“The samples in the technology room will be more on the performance and technology side so we have some wearable garments that monitor your heart rate,” Nishi said. “There is also a cooling jacket/vest.”
The sustainability room houses two of the brand’s Mach 2XS machines, one of which offers 8-gauge and the other providing 15-gauge needles. Showcasing samples from its customers, Shima Seiki also displays yarns created from fibers including 100 percent organic cotton and traceable wool.
“Since our whole-garment 3-D knitting technology is one of the most sustainable forms of knitting right now, we dedicated one room to more-natural fibers,” Nishi said. “We wanted to create a space for people to see the machines in action, the materials they could possibly use and the products that might come out of the machine.”
As part of the new showroom, the educational offerings for Apex technology—which include the Apex 3-4 launched earlier in 2019—reveal the ways that this 3-D design system can streamline the entire supply chain. These features include technology such as digital yarn design, virtual swatches, simulated wovens and digital avatars generated from fit-model specifications.
“Our goal is to set up a room for industry professionals to take classes on the Apex 3 design system,” Nishi revealed. “This design system is primarily for digitalization. It’s our platform for knit digitalization for designing in the manufacturing language.”
The G3D Seminar theme of “From Yarn to Shelf” was meant to be a play on the popular culinary farm-to-table trend surrounding local-ingredient sourcing.
“We wanted to highlight the benefits of our whole-garment technology and how we skip the cut-and-sew fabric-buying process and go from yarn to garment, but at the same time if you utilize our Apex design system you can utilize that all the way through retail as well,” Nishi said.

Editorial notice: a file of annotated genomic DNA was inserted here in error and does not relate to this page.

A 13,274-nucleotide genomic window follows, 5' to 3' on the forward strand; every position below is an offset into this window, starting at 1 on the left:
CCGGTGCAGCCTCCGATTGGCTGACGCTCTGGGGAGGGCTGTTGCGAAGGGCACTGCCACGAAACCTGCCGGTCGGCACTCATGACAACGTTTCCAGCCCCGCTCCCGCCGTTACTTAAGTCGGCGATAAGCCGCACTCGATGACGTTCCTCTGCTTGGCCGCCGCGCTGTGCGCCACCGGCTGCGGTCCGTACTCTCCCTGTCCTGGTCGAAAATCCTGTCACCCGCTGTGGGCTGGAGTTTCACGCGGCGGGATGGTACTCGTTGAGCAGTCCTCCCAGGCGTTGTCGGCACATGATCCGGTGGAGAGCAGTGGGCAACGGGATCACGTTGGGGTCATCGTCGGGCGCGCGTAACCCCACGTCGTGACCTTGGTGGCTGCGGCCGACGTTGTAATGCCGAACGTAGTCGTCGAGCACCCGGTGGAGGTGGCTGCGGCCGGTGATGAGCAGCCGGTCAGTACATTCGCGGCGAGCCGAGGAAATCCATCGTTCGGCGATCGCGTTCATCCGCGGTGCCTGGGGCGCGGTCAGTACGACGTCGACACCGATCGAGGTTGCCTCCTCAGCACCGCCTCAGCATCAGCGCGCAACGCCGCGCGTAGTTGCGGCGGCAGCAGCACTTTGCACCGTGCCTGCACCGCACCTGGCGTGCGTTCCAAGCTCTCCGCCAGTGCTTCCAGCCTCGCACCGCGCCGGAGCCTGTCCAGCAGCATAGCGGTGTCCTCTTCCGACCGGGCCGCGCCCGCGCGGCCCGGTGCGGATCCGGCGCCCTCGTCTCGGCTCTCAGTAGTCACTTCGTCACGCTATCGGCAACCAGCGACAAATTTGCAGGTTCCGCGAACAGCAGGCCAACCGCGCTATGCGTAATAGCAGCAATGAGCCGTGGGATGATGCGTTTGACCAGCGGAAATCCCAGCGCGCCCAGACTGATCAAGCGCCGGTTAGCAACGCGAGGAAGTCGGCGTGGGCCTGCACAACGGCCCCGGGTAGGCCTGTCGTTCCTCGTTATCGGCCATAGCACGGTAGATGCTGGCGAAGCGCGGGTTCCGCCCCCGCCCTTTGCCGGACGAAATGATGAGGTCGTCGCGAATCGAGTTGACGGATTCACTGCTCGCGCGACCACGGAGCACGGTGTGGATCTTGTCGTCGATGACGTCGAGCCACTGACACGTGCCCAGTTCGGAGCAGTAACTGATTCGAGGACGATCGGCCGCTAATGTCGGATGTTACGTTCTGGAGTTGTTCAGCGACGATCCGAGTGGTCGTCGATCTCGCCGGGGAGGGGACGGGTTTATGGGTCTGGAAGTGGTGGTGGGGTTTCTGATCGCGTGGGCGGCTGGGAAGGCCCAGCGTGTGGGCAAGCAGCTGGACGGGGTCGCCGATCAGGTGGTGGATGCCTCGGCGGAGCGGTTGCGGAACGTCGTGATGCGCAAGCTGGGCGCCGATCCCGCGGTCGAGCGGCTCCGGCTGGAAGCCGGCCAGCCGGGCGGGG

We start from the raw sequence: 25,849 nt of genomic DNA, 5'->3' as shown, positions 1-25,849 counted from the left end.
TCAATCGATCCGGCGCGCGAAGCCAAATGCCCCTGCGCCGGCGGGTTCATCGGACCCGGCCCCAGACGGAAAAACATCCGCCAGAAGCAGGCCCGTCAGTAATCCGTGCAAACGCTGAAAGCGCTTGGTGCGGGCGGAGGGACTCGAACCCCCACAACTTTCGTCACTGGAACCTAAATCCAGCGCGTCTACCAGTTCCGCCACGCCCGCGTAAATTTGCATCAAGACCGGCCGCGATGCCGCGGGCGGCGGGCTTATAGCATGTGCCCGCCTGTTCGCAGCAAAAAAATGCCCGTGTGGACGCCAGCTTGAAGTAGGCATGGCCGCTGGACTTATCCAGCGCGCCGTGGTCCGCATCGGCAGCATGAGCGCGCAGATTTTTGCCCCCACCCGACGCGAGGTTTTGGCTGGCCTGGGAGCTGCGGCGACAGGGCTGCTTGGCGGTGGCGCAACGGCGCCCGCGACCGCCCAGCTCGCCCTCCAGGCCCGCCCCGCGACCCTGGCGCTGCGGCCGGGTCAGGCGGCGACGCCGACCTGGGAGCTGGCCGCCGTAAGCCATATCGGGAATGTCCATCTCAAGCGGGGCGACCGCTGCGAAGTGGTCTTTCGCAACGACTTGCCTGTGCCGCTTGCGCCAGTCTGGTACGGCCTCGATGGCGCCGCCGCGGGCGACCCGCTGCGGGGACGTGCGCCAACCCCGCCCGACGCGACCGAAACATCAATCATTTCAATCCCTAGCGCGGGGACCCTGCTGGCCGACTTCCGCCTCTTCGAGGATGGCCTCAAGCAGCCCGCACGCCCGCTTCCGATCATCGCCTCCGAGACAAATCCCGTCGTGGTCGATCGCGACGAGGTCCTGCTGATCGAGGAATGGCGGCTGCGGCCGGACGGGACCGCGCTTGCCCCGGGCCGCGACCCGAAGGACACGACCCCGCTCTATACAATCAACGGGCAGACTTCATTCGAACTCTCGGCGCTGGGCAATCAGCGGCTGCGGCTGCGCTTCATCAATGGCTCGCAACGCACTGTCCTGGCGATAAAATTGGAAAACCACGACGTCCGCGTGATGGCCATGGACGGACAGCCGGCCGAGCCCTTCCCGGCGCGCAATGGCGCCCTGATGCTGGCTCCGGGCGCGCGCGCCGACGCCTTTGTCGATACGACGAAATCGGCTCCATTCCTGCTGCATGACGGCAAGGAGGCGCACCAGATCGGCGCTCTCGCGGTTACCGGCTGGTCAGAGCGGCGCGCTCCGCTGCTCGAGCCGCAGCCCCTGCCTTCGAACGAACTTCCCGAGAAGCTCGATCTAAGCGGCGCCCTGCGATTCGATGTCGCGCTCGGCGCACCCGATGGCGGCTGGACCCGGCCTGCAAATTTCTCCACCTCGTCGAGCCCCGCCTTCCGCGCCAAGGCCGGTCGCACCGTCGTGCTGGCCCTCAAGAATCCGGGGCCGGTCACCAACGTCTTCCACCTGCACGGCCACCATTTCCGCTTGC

The event was an opportunity for on-demand 3-D-knitting company Nimbly’s co-owner Christian Birky to open a discussion through his presentation called “Distributed and On-Demand: The Role of Whole Garment in Supply-Chain Innovation.”
As a Los Angeles–headquartered manufacturer that focuses on utilizing technology to promote a cleaner and more sustainable apparel supply chain, Nimbly Made’s business relies on the Mach 2XS resources offered by Shima Seiki. Birky is currently working with the company to expand his base.
“It’s a small but growing group of fascinating people who are seeing what Shima has built around 3-D knitting,” he said. “Everyone has their own lens and reason for being there.”
Annie Lim, the senior knit designer for M.M.LaFleur in New York, was at the event to talk about the role of Shima Seiki’s Mach 2XS whole-garment technology, which her company used when making its Noble Knit Collection manufactured at Tailored Industry in Brooklyn, N.Y.
She was impressed with the showroom’s inclusion of a sample archive and the ability to demonstrate the machines’ capabilities.
“The atmosphere is generally one that makes it open to be collaborative. You have the tactile experience with the archive and a visual experience with the machines,” she explained. “It was a rare chance for me to be in the same room with someone who is doing research for engineering technology or wearable-technology robotics.”